Only the American Public Power Association, (APPA), and National Rural Electric Cooperative Association were in the opposition minority. Hence, the focus shifts towards FERC scheduling a technical conference after MISO/SPP have filed their compliance plans in April.

  • Rao Konidena is an independent consultant and focuses on providing support in policy and testimony, business development, training, and assistance in wholesale energy markets. Rao enjoys working with solar and storage developers, as well as clients who are environmental and consumer advocates.

    Rao was most recently a Principal Advisor for Policy Studies at Midcontinent ISO (MISO), where he worked on energy storage and distributed energies. Rao worked at MISO in a variety of management and non management roles, including those relating to resource adequacy and economic planning. He also had responsibilities for policy functions.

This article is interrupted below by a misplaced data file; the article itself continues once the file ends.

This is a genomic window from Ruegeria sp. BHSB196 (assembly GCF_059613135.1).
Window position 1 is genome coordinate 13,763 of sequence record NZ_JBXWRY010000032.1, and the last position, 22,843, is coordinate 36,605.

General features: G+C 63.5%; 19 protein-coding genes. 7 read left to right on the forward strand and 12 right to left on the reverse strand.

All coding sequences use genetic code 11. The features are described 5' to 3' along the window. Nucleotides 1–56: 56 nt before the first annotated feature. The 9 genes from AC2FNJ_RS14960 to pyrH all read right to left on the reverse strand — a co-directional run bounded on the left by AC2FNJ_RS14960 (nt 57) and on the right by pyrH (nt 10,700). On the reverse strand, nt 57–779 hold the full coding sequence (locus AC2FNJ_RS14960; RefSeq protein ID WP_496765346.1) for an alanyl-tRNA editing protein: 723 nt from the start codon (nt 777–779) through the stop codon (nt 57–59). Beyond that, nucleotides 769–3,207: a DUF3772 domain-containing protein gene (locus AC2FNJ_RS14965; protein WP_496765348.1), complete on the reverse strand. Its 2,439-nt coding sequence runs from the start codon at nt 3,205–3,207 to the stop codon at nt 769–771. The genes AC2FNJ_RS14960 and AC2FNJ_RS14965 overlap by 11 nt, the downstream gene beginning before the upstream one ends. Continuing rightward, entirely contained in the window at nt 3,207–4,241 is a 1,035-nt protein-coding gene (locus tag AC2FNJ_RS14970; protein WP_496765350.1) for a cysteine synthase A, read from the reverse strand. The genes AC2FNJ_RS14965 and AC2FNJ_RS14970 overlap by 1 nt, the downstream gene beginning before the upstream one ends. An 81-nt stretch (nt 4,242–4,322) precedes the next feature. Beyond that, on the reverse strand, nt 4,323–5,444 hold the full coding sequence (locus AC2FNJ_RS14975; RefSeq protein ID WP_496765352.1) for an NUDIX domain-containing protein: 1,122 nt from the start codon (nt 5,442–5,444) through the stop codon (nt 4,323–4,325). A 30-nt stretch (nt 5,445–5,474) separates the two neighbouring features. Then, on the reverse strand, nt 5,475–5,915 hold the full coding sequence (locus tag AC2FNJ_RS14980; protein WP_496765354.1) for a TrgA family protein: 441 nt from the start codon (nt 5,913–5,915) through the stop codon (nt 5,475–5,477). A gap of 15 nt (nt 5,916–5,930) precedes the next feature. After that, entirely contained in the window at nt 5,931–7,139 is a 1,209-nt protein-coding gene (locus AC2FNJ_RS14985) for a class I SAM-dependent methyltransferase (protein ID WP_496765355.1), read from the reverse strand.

Rao is an engineering mentor to middle school students who are participating in the Future City competition. Rao is Co-President of the Finnish American Chamber of Commerce – Minnesota (FACC-MN), and on the Board of Ever Green Energy and Minnesota Solar Energy Industries Association (MnSEIA).